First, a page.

Did you know that most streams do not always have flowing water?

Streams that do not flow all the time are called intermittent streams. In wet regions, they are the smallest headwater streams, but in dry regions, even large streams can be intermittent.

WHAT IS STREAM TRACKER?

Flow returns following early season snow

Historically, most stream monitoring has focused on larger streams that flow continuously, and we have surprisingly little information on intermittent streams. Small streams found on topographic or digital maps are not always present on the ground, and other streams on the ground are missing from maps.

Stream Tracker aims to fill in this information gap by combining a network of citizen scientists, sensors, and satellite imagery to track when and where streams flow.

Research questions

  • Where are streams perennial (flowing continuously), and where are they intermittent (discontinuous flow)?

  • What causes streams to be intermittent?

  • How has streamflow intermittence changed over time?

  • Can better understanding of streamflow intermittence improve stream mapping?

 

Why is this important?

  • Every large river is fed by smaller streams that only flow after large rain storms or snowmelt. While these streams look dry and lifeless much of the time, they often support diverse aquatic life when they flow. By improving our understanding of these streams, we can help improve streamflow forecasting to predict water supply and flood risk. Better maps of small streams can also aid land use planning, habitat assessments, and wetland delineation.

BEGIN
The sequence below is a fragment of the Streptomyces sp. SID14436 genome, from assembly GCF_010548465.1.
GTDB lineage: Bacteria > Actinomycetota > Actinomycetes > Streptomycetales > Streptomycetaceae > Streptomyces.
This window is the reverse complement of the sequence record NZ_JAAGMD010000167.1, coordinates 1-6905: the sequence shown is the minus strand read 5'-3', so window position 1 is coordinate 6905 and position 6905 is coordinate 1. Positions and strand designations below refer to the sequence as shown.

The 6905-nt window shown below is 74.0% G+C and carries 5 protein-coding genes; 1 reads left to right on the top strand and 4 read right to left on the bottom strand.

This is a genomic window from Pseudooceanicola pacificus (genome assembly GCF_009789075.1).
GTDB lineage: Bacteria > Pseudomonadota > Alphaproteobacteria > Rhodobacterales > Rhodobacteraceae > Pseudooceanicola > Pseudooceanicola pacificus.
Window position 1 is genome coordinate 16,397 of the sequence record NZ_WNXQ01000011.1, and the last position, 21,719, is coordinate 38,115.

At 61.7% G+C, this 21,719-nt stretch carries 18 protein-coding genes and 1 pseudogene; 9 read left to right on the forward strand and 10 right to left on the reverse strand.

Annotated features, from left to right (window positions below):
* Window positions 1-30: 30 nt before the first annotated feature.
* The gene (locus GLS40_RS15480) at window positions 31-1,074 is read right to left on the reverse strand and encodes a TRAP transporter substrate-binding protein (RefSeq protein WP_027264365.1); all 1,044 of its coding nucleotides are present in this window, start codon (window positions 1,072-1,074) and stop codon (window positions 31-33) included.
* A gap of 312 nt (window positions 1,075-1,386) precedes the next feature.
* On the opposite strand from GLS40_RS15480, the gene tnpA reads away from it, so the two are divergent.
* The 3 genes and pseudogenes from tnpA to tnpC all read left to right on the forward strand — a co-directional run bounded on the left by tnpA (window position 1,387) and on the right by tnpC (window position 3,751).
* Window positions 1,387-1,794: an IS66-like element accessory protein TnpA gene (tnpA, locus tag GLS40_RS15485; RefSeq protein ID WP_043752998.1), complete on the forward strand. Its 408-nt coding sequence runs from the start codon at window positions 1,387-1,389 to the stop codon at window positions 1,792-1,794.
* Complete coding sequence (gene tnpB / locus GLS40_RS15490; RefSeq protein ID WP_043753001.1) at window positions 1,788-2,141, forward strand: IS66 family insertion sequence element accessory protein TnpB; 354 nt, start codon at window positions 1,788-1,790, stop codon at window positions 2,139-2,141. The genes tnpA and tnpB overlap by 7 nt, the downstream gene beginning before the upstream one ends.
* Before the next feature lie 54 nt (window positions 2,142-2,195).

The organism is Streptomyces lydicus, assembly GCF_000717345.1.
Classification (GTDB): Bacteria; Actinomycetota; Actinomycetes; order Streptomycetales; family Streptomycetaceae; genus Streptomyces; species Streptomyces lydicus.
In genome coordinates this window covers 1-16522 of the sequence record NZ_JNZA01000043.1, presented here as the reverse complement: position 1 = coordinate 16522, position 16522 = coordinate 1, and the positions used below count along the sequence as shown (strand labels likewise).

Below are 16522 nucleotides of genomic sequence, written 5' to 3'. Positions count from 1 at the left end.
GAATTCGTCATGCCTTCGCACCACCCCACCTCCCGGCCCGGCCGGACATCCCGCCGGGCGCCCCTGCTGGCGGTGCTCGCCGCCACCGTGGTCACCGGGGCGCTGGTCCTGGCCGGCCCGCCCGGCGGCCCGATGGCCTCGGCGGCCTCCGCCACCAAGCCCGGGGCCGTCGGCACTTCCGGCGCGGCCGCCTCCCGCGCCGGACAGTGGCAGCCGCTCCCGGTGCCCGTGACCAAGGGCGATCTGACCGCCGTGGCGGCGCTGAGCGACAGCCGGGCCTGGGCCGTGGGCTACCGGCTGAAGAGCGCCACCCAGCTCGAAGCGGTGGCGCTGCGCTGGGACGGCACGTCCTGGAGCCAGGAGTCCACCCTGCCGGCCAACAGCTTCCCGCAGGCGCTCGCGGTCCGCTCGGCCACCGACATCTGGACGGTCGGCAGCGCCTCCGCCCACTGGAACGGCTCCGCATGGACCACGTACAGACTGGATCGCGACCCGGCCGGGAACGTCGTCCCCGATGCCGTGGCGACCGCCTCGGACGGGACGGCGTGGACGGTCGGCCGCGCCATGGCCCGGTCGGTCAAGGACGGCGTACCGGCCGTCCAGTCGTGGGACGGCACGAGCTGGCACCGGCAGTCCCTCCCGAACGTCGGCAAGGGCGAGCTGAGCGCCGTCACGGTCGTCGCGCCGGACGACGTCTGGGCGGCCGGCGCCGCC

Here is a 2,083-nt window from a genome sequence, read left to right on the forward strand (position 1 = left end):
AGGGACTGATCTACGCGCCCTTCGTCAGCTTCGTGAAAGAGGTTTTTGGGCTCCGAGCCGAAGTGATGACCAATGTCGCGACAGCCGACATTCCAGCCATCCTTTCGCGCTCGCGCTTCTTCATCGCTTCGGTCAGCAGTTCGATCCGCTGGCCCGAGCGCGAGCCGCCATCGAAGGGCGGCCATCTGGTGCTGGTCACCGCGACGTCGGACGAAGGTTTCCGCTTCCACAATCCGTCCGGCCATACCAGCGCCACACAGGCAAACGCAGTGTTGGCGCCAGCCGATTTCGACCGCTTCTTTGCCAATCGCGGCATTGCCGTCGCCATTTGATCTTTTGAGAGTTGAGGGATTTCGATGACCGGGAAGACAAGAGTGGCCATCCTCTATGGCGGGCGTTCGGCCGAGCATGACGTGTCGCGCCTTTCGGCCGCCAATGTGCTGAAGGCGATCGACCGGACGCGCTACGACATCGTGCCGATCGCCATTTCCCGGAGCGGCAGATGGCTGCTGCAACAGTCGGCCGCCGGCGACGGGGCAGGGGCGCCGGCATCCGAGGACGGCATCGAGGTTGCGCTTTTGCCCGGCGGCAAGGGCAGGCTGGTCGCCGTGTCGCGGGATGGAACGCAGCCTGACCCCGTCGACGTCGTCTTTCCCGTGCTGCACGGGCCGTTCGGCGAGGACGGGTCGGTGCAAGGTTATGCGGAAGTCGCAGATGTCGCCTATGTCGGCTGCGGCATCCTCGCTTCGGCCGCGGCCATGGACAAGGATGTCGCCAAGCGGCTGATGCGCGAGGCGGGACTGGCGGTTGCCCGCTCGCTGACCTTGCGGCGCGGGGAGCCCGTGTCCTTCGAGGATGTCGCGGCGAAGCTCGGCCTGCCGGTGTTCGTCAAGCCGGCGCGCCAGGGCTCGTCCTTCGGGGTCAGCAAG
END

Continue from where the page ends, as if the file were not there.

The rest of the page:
Program components

  • Community network: engage the community in tracking when and where water is flowing

  • Sensor network: maintain a network of streamflow sensors to track how streams change over time

  • Remote sensing: develop methods for detecting streamflow patterns using aircraft and satellite images

News and Events

August 21, 2022

Guided hike to Blue Lake

Come hike with us to Blue Lake, learning about intermittent streams and how to stream track along the way! Sign up HERE

September 11, 2022

Guided hike to Young Gulch

September 16 - October 3 2022

Come hike with us to Young Gulch. Sign up HERE

September Stream Track-a-thon

Project-wide

Help us capture fall flow conditions with this two-week data collection blitz.

April - September 2022

Tracking on Arapaho & Roosevelt National Forest

Colorado Front Range area

Stream Tracker teams up with Arapaho & Roosevelt National Forests. Help us track intermittent streams critical to forest management, especially following the Cameron Peak Fire.

Arapaho Roosevelt National Forests

Arapaho Roosevelt National Forests